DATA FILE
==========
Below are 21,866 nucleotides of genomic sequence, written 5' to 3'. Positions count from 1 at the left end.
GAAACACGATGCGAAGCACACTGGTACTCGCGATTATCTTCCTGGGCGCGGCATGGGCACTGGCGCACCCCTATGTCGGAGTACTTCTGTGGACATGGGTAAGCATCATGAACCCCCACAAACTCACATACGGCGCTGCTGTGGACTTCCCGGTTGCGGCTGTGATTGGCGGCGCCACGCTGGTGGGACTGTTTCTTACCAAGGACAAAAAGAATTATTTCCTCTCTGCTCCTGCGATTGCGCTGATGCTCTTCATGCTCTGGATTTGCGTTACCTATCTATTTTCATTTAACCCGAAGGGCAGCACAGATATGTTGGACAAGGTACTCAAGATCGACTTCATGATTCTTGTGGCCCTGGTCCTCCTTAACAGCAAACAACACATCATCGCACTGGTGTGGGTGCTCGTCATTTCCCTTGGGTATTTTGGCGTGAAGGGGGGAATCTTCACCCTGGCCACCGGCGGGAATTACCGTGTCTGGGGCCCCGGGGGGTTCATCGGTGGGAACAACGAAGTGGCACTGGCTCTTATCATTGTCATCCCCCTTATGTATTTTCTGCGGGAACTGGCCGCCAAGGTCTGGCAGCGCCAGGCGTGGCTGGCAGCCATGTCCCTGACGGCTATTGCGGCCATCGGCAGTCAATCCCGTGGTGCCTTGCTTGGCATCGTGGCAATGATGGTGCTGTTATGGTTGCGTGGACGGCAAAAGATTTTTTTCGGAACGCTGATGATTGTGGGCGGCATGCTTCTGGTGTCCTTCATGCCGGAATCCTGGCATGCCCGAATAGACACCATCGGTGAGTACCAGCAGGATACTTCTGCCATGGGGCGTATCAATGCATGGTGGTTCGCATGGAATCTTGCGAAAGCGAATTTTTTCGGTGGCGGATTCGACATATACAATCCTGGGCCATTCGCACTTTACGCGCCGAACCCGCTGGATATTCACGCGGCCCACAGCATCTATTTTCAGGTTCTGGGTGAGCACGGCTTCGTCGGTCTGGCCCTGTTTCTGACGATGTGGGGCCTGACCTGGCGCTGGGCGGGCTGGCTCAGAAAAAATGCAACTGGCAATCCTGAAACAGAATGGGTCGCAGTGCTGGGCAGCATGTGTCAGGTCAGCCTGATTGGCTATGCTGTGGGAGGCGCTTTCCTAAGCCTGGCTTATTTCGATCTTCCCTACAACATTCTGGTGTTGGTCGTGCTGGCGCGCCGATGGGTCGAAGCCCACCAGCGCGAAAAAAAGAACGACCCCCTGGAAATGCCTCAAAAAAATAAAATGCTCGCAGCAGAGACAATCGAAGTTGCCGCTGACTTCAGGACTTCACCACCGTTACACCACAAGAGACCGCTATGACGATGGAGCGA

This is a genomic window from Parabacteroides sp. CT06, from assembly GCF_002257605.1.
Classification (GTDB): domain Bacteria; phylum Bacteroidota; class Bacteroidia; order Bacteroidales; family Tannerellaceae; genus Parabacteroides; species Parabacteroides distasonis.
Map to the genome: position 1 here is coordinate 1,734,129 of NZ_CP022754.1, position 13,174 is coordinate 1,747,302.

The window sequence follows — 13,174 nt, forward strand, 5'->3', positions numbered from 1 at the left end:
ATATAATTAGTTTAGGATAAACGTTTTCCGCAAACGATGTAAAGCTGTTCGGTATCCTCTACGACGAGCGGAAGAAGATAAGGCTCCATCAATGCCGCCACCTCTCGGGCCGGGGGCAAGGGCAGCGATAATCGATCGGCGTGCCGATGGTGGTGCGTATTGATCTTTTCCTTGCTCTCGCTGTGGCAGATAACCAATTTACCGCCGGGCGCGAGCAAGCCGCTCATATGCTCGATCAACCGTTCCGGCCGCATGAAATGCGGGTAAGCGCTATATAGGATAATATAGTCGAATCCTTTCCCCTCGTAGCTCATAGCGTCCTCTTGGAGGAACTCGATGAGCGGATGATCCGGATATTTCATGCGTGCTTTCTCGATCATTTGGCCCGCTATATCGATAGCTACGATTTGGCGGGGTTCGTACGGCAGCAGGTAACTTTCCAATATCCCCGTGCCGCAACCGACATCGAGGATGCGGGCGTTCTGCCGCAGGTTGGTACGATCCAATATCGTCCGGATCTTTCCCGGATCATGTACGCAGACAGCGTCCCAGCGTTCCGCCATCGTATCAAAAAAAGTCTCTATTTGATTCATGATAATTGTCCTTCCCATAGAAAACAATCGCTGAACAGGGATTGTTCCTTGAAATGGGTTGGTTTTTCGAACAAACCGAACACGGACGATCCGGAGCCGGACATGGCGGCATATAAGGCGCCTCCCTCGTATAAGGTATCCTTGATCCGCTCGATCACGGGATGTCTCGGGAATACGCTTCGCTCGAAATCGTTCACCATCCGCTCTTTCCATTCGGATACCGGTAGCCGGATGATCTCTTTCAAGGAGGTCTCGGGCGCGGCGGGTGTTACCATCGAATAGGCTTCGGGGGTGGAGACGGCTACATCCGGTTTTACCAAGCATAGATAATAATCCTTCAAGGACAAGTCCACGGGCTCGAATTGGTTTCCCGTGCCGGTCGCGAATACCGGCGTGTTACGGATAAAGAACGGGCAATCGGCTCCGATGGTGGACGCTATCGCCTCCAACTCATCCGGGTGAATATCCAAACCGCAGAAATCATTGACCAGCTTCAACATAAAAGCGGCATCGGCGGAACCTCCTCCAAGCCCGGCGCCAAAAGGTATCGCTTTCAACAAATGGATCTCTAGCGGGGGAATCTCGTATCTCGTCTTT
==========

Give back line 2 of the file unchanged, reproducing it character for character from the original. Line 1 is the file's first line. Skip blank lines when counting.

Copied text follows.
GAAACACGATGCGAAGCACACTGGTACTCGCGATTATCTTCCTGGGCGCGGCATGGGCACTGGCGCACCCCTATGTCGGAGTACTTCTGTGGACATGGGTAAGCATCATGAACCCCCACAAACTCACATACGGCGCTGCTGTGGACTTCCCGGTTGCGGCTGTGATTGGCGGCGCCACGCTGGTGGGACTGTTTCTTACCAAGGACAAAAAGAATTATTTCCTCTCTGCTCCTGCGATTGCGCTGATGCTCTTCATGCTCTGGATTTGCGTTACCTATCTATTTTCATTTAACCCGAAGGGCAGCACAGATATGTTGGACAAGGTACTCAAGATCGACTTCATGATTCTTGTGGCCCTGGTCCTCCTTAACAGCAAACAACACATCATCGCACTGGTGTGGGTGCTCGTCATTTCCCTTGGGTATTTTGGCGTGAAGGGGGGAATCTTCACCCTGGCCACCGGCGGGAATTACCGTGTCTGGGGCCCCGGGGGGTTCATCGGTGGGAACAACGAAGTGGCACTGGCTCTTATCATTGTCATCCCCCTTATGTATTTTCTGCGGGAACTGGCCGCCAAGGTCTGGCAGCGCCAGGCGTGGCTGGCAGCCATGTCCCTGACGGCTATTGCGGCCATCGGCAGTCAATCCCGTGGTGCCTTGCTTGGCATCGTGGCAATGATGGTGCTGTTATGGTTGCGTGGACGGCAAAAGATTTTTTTCGGAACGCTGATGATTGTGGGCGGCATGCTTCTGGTGTCCTTCATGCCGGAATCCTGGCATGCCCGAATAGACACCATCGGTGAGTACCAGCAGGATACTTCTGCCATGGGGCGTATCAATGCATGGTGGTTCGCATGGAATCTTGCGAAAGCGAATTTTTTCGGTGGCGGATTCGACATATACAATCCTGGGCCATTCGCACTTTACGCGCCGAACCCGCTGGATATTCACGCGGCCCACAGCATCTATTTTCAGGTTCTGGGTGAGCACGGCTTCGTCGGTCTGGCCCTGTTTCTGACGATGTGGGGCCTGACCTGGCGCTGGGCGGGCTGGCTCAGAAAAAATGCAACTGGCAATCCTGAAACAGAATGGGTCGCAGTGCTGGGCAGCATGTGTCAGGTCAGCCTGATTGGCTATGCTGTGGGAGGCGCTTTCCTAAGCCTGGCTTATTTCGATCTTCCCTACAACATTCTGGTGTTGGTCGTGCTGGCGCGCCGATGGGTCGAAGCCCACCAGCGCGAAAAAAAGAACGACCCCCTGGAAATGCCTCAAAAAAATAAAATGCTCGCAGCAGAGACAATCGAAGTTGCCGCTGACTTCAGGACTTCACCACCGTTACACCACAAGAGACCGCTATGACGATGGAGCGA